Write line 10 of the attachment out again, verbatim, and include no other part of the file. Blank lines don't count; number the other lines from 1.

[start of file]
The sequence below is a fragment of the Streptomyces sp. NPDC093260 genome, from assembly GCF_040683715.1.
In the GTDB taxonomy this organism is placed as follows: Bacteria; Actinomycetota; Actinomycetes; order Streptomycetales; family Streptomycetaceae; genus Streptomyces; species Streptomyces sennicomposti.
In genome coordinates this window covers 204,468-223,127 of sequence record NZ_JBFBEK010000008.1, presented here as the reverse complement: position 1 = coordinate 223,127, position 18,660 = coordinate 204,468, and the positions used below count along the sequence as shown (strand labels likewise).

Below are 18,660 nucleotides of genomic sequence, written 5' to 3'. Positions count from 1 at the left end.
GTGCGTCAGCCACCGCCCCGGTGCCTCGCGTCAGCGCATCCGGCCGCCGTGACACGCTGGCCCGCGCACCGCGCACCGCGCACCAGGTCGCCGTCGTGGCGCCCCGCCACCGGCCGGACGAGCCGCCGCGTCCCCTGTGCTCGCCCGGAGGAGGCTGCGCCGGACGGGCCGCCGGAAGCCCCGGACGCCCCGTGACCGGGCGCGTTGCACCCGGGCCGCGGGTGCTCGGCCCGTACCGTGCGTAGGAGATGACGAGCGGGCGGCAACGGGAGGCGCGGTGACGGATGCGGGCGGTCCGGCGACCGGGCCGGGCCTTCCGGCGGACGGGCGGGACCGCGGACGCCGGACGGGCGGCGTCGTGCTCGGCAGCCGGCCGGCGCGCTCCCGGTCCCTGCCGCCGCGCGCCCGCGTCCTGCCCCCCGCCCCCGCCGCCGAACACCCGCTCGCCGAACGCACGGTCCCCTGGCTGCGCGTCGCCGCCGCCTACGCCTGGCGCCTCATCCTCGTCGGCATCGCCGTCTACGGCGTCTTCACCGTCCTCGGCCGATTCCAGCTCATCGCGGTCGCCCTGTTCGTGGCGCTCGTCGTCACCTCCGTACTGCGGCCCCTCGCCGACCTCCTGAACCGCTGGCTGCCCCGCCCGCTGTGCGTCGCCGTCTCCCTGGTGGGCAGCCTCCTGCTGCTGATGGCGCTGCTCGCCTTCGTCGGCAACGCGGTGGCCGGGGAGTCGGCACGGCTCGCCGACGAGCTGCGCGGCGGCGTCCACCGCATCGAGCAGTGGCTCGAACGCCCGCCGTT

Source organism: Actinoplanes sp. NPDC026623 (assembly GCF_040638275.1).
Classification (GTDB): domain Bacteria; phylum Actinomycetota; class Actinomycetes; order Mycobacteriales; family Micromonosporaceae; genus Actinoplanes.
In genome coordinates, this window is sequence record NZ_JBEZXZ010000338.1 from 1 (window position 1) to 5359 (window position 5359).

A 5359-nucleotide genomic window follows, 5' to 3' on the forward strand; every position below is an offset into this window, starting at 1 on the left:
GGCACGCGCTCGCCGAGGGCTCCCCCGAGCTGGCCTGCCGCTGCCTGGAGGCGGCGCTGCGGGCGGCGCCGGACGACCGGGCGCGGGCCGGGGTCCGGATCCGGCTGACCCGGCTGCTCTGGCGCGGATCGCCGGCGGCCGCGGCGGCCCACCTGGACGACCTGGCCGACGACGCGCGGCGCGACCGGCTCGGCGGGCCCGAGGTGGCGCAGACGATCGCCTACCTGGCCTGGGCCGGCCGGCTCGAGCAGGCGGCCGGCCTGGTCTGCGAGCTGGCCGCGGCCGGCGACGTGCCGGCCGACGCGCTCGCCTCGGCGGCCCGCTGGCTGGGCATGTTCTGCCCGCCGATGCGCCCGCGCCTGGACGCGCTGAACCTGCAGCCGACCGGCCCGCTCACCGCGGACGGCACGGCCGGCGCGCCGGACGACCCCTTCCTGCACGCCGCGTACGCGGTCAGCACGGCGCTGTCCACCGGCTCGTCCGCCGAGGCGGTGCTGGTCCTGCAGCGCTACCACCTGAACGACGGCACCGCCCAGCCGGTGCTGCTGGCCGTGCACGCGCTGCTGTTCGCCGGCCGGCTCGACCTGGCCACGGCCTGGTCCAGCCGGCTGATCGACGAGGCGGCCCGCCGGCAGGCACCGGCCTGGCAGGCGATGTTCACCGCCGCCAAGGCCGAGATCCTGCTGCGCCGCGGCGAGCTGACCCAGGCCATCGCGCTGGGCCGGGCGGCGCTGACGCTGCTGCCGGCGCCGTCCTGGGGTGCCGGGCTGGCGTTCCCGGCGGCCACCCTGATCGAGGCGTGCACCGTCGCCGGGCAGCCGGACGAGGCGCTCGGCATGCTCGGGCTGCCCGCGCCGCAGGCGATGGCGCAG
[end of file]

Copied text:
GGCACGCGCTCGCCGAGGGCTCCCCCGAGCTGGCCTGCCGCTGCCTGGAGGCGGCGCTGCGGGCGGCGCCGGACGACCGGGCGCGGGCCGGGGTCCGGATCCGGCTGACCCGGCTGCTCTGGCGCGGATCGCCGGCGGCCGCGGCGGCCCACCTGGACGACCTGGCCGACGACGCGCGGCGCGACCGGCTCGGCGGGCCCGAGGTGGCGCAGACGATCGCCTACCTGGCCTGGGCCGGCCGGCTCGAGCAGGCGGCCGGCCTGGTCTGCGAGCTGGCCGCGGCCGGCGACGTGCCGGCCGACGCGCTCGCCTCGGCGGCCCGCTGGCTGGGCATGTTCTGCCCGCCGATGCGCCCGCGCCTGGACGCGCTGAACCTGCAGCCGACCGGCCCGCTCACCGCGGACGGCACGGCCGGCGCGCCGGACGACCCCTTCCTGCACGCCGCGTACGCGGTCAGCACGGCGCTGTCCACCGGCTCGTCCGCCGAGGCGGTGCTGGTCCTGCAGCGCTACCACCTGAACGACGGCACCGCCCAGCCGGTGCTGCTGGCCGTGCACGCGCTGCTGTTCGCCGGCCGGCTCGACCTGGCCACGGCCTGGTCCAGCCGGCTGATCGACGAGGCGGCCCGCCGGCAGGCACCGGCCTGGCAGGCGATGTTCACCGCCGCCAAGGCCGAGATCCTGCTGCGCCGCGGCGAGCTGACCCAGGCCATCGCGCTGGGCCGGGCGGCGCTGACGCTGCTGCCGGCGCCGTCCTGGGGTGCCGGGCTGGCGTTCCCGGCGGCCACCCTGATCGAGGCGTGCACCGTCGCCGGGCAGCCGGACGAGGCGCTCGGCATGCTCGGGCTGCCCGCGCCGCAGGCGATGGCGCAG